With modern cars, such as the iKia, coming with iPhone docks integrating the iPhone into the car's music and navigation systems, drivers with kids are faced with a stark reality: either select all of the songs that are 'safe' for kids to listen to and put them in their own play-list, not play music in the car, or accept that occasionally, their kids will hear profanity in the music.
"A lot of modern music has swear words in," said App World! editor, Mac Buck. "I don't have any kids, but I'd imagine that having them singing along to Lily Allen, P!nk or My Chemical Romance is going to cause friction in the car."
With play-lists taking an age to construct, and not having music in the car a complete non-starter, AppIT, a British App company from Milton Keynes has finally come up with the solution: Censor Sensor.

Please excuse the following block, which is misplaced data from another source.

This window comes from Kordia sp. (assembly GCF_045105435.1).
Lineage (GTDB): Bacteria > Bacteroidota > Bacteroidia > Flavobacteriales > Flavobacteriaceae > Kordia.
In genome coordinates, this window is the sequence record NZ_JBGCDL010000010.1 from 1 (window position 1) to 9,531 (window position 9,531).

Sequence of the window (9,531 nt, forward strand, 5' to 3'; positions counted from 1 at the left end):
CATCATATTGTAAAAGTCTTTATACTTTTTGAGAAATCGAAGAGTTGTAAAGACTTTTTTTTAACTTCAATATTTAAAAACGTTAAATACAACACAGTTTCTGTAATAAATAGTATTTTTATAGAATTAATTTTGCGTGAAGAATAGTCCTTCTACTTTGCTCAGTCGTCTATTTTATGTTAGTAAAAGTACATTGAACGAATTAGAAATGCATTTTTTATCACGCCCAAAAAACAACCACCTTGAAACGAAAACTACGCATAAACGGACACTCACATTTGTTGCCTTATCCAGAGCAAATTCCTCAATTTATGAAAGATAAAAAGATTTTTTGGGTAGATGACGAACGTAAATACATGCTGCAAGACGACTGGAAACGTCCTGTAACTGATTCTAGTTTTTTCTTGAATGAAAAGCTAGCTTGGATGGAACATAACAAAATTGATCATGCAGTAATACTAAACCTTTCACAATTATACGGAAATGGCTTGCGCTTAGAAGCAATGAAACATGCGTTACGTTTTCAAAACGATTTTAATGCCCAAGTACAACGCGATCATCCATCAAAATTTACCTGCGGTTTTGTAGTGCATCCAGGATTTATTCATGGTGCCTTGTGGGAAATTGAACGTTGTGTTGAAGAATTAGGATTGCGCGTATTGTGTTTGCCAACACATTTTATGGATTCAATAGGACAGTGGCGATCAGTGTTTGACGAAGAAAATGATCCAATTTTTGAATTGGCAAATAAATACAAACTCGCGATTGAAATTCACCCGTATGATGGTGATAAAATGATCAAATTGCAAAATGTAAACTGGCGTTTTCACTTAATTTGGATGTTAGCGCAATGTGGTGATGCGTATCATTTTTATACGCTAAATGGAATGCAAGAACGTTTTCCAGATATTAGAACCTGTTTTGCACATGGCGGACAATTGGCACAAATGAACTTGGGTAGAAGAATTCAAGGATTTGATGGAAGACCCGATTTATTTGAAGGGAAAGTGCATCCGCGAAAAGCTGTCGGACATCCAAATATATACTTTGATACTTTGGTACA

"At it's heart," said Buck, "is a pretty good music player, with all the standard facilities aficionados have come to expect. Shuffle, album art, easy downloads, remote control, all easily accessible. The buttons are bright and clear and intuitive."
Where Censor Sensor differs from other music players is that it listens to the next bit of the song before you do.
"If you turn on the censor function," said Buck, "it will insert 'bleep' into the song when it detects a profanity."
According to Buck, the applelet works pretty well, and no profanity gets through.
"I think they've erred on the side of caution," he said. "Whilst no profanity gets through, when I played a James Blunt song through the app, it bleeped the entire album. Either it doesn't understand his accent, or the app has taste."